Interview and an Excerpt – Ren Cummins
Interview and an Excerpt is a weekly feature that explores the process of writing and indie publishing through interviews with self published authors. The aim is to demystify the process for those who are aspiring to become indie publishers themselves. This week’s guest is Ren Cummins. I’ve had the pleasure of getting to know him through our interactions on Twitter and he’s been so much fun to meet. He is running an simultaneous interview featuring me on his site today. You should check that out. Not because it’s about me, but because his approach is a lot more fun and way less clinical than mine. Go on… I’ll wait.
1.) How long have you been an indie author?
I really want to take the snarky path here and say I’ve been an indie author since I first started writing stories at about seven. But I did take a few years off (hah!) and didn’t being self-publishing until 2009. So, professionally for about 4 years.
2.) How many books have you self published?
I just completed my sixth full-length novel; in addition to that series, I’ve written several anthology stories and the like, which have been published under a different pen name.
3.) Are you a pantser or a plotter?
I really am a bit of both. I form my stories out with an end goal and a skeletal narrative structure, but frequently I’ll find the characters in a situation that just seems to want something different from that which I’d originally intended. I’d say the closest thing I can draw a metaphor to would be playing jazz. The structure is kind of there, but I love to get into it and play with it as I go. If I try to nail all of it down before I write it, it takes some of the fun out of it. I mean, how fair is it if only my readers get to be surprised?
4.) Can you tell us a little bit about your writing process?
Hmmm. In the past, I’ve written the novels out in a nearly chronological order. I know that’s often frowned upon, but it just seems to work with my narrative sensibilities. Granted, in the editing phase, I do a lot of shifting around in order to build suspense and that sort of thing. But typically, I write cover to cover. On my last book of the Chronicles of Aesirium series, however, I changed it up a bit. I wrote two chapters in, wrote the last two chapters and then jumped all over the place until I was ready to tackle the third act. Then I just soldiered through all the tears and triumphs until it was done.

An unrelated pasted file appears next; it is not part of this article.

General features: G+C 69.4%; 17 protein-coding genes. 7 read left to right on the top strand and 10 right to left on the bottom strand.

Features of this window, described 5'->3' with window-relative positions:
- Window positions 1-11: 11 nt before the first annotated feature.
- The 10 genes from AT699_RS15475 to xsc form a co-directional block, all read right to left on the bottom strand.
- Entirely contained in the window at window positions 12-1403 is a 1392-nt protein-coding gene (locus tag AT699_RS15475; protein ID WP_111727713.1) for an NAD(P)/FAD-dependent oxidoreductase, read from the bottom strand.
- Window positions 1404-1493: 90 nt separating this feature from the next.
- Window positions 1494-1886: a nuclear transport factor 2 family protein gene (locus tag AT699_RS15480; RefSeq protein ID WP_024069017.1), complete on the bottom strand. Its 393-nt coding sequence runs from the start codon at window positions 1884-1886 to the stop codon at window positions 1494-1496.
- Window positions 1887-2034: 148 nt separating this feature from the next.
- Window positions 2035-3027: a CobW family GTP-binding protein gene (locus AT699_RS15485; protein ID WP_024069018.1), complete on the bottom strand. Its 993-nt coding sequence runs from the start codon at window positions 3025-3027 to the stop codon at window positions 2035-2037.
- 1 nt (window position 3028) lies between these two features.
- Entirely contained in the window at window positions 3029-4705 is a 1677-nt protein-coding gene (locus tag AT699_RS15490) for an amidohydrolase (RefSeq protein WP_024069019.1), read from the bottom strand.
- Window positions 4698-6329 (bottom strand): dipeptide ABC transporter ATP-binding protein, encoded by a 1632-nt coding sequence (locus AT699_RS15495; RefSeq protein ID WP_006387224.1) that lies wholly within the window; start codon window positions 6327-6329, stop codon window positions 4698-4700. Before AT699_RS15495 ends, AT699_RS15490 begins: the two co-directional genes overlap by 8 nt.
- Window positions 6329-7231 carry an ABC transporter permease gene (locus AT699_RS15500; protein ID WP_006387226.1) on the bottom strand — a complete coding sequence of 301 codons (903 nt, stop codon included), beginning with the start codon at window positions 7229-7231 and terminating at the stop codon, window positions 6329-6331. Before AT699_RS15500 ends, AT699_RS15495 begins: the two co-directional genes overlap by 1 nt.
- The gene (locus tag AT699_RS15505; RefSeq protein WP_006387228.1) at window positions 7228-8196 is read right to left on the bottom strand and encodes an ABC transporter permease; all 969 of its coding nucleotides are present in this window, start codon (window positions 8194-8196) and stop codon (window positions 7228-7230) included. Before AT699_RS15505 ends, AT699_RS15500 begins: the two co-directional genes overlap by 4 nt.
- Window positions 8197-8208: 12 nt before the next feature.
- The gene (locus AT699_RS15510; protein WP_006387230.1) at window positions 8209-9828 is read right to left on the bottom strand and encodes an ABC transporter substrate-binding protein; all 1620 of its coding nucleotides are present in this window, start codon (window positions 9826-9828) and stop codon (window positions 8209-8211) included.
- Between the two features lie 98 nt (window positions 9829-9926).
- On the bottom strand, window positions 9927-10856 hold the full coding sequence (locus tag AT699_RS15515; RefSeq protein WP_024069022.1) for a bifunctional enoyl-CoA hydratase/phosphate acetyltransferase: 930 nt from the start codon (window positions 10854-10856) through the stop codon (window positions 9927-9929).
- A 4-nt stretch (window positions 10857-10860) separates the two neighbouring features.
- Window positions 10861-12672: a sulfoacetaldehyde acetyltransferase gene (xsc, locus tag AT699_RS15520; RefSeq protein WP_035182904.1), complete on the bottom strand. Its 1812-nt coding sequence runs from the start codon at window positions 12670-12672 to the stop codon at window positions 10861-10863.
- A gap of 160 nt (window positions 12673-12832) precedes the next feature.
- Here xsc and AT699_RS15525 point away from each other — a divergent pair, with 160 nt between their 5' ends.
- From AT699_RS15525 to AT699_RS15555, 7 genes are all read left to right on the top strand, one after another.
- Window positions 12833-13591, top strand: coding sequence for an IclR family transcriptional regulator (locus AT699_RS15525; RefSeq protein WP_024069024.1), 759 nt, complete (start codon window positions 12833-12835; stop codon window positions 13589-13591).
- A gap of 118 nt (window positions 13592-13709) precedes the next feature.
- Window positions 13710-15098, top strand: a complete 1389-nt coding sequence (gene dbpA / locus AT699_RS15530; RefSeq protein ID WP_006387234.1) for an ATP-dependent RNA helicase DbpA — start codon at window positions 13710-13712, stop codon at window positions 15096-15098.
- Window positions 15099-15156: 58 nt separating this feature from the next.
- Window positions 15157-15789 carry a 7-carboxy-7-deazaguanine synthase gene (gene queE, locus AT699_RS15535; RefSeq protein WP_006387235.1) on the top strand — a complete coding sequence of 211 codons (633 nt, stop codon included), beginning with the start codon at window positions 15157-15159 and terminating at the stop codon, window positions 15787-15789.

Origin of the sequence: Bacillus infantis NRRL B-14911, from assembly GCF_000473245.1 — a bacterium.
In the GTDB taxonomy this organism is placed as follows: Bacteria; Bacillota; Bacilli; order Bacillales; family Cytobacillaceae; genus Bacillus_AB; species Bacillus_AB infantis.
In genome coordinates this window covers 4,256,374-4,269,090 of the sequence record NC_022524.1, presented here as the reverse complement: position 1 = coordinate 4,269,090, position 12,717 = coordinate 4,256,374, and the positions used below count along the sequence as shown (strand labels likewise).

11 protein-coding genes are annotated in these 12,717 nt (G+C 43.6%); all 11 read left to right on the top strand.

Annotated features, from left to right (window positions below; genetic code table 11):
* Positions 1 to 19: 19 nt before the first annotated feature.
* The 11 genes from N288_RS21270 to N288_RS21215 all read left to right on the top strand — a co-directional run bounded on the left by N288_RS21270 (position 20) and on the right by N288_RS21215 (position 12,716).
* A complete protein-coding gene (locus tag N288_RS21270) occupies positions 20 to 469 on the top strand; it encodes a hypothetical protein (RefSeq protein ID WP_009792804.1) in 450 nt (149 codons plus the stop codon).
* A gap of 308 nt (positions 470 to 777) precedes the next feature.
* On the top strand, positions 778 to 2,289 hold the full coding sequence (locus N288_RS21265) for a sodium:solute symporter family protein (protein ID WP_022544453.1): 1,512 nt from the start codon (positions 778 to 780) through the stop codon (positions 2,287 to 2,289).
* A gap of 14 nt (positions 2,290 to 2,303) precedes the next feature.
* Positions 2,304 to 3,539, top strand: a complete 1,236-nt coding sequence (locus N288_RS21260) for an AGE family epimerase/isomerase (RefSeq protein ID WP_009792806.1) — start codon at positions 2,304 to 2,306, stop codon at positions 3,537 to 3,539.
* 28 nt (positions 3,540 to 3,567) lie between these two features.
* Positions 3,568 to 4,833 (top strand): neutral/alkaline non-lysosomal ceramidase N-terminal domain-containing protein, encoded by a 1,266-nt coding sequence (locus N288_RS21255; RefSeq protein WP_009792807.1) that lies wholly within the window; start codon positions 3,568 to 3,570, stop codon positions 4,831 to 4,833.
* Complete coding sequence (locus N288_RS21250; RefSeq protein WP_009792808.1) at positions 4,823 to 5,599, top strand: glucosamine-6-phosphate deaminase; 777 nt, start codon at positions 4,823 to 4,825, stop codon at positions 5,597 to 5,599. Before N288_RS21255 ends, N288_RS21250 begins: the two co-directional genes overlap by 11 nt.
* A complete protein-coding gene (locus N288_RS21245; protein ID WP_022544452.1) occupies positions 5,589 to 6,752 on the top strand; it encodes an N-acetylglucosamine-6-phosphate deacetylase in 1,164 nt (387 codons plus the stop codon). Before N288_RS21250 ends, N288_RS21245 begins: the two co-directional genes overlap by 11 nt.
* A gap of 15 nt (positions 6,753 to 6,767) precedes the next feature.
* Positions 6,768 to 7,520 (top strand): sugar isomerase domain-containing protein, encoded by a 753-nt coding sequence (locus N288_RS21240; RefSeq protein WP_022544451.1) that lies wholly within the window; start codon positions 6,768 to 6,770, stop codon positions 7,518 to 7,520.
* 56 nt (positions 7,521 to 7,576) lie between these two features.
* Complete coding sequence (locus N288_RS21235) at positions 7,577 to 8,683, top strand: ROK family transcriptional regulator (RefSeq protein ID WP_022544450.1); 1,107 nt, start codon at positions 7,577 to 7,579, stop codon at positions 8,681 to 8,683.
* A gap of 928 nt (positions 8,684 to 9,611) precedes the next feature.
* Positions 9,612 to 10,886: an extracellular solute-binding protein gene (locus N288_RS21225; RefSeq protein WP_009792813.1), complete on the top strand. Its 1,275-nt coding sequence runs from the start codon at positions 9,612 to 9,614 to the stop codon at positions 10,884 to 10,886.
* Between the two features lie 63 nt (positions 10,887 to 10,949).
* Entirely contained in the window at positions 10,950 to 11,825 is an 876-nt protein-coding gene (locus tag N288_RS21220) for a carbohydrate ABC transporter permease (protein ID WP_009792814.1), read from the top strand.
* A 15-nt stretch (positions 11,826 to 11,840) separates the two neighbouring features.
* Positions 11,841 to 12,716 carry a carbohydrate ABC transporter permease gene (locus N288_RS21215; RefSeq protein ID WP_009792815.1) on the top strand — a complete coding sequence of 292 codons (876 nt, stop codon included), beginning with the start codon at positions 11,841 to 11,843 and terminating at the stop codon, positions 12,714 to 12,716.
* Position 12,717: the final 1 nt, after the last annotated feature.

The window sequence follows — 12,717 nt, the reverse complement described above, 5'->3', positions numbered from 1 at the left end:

I think I nursed a few drinks after that. Pretty sure, but you’d have to check the video to be sure.
Writing can become incredibly emotional for me. There were some very dramatic scenes throughout the steampunk series, and I found myself crying (and hating myself for being such a right bastard to my characters, naturally) several times. Once I had to get up from my laptop and go for a drive, just to remind myself why I allowed myself to write such terrible things about my beloved characters.
At the same time, writing the “hero moments” for my characters is deeply satisfying. I feel like I’ve been on the adventures with them, feared for them, worried and cheered for them – so when they triumph, so do I.
Once I had found myself stuck on a particular scene for two months, until I had a dream about the characters (who seemed fairly irate) who said, “Um, Ren? Seriously, we can’t stand around all day. How about if you have us do… this?” and then they showed me how to wrap up the scene. Yes, I’m not cracked, I know they’re not actual entities, but I do try to imagine them as such for so much of my waking time that it only made sense for them to take on that sort of resonance in my subconscious.
5.) What is the best writing advice you’ve ever come across?
It came from a tenured professor at my university. He said “here at school you’ll learn how to write. But it’s out in the world that you’ll discover WHAT to write ABOUT.” He told me that LIFE was the most essential education an author could have, and not to deny myself the education that only walking the earth could give. Pretty awesome man.